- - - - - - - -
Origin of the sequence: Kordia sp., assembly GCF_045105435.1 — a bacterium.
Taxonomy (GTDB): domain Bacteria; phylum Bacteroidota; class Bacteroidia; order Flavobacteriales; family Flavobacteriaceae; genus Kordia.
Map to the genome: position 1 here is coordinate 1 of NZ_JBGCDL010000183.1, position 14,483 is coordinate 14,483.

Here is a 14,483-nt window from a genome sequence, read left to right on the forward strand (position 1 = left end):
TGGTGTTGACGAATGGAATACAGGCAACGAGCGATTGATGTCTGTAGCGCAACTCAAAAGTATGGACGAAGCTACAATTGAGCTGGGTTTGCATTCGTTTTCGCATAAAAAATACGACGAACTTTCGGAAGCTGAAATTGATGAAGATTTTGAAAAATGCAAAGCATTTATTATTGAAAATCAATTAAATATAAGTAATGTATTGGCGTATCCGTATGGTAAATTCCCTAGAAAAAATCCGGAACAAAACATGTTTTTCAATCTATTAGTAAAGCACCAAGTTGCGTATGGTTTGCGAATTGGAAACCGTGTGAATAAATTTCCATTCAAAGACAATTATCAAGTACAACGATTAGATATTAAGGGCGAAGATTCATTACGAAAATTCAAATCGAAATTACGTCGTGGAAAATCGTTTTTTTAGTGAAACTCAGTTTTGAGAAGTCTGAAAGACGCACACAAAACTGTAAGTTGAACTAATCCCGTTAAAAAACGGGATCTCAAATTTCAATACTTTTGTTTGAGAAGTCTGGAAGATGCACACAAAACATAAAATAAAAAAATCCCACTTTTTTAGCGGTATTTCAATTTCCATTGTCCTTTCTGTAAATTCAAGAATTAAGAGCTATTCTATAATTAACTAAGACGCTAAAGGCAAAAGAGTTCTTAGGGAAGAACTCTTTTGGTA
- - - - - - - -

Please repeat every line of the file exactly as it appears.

Origin of the sequence: Kordia sp., assembly GCF_045105435.1 — a bacterium.
Taxonomy (GTDB): domain Bacteria; phylum Bacteroidota; class Bacteroidia; order Flavobacteriales; family Flavobacteriaceae; genus Kordia.
Map to the genome: position 1 here is coordinate 1 of NZ_JBGCDL010000183.1, position 14,483 is coordinate 14,483.

Here is a 14,483-nt window from a genome sequence, read left to right on the forward strand (position 1 = left end):
TGGTGTTGACGAATGGAATACAGGCAACGAGCGATTGATGTCTGTAGCGCAACTCAAAAGTATGGACGAAGCTACAATTGAGCTGGGTTTGCATTCGTTTTCGCATAAAAAATACGACGAACTTTCGGAAGCTGAAATTGATGAAGATTTTGAAAAATGCAAAGCATTTATTATTGAAAATCAATTAAATATAAGTAATGTATTGGCGTATCCGTATGGTAAATTCCCTAGAAAAAATCCGGAACAAAACATGTTTTTCAATCTATTAGTAAAGCACCAAGTTGCGTATGGTTTGCGAATTGGAAACCGTGTGAATAAATTTCCATTCAAAGACAATTATCAAGTACAACGATTAGATATTAAGGGCGAAGATTCATTACGAAAATTCAAATCGAAATTACGTCGTGGAAAATCGTTTTTTTAGTGAAACTCAGTTTTGAGAAGTCTGAAAGACGCACACAAAACTGTAAGTTGAACTAATCCCGTTAAAAAACGGGATCTCAAATTTCAATACTTTTGTTTGAGAAGTCTGGAAGATGCACACAAAACATAAAATAAAAAAATCCCACTTTTTTAGCGGTATTTCAATTTCCATTGTCCTTTCTGTAAATTCAAGAATTAAGAGCTATTCTATAATTAACTAAGACGCTAAAGGCAAAAGAGTTCTTAGGGAAGAACTCTTTTGGTA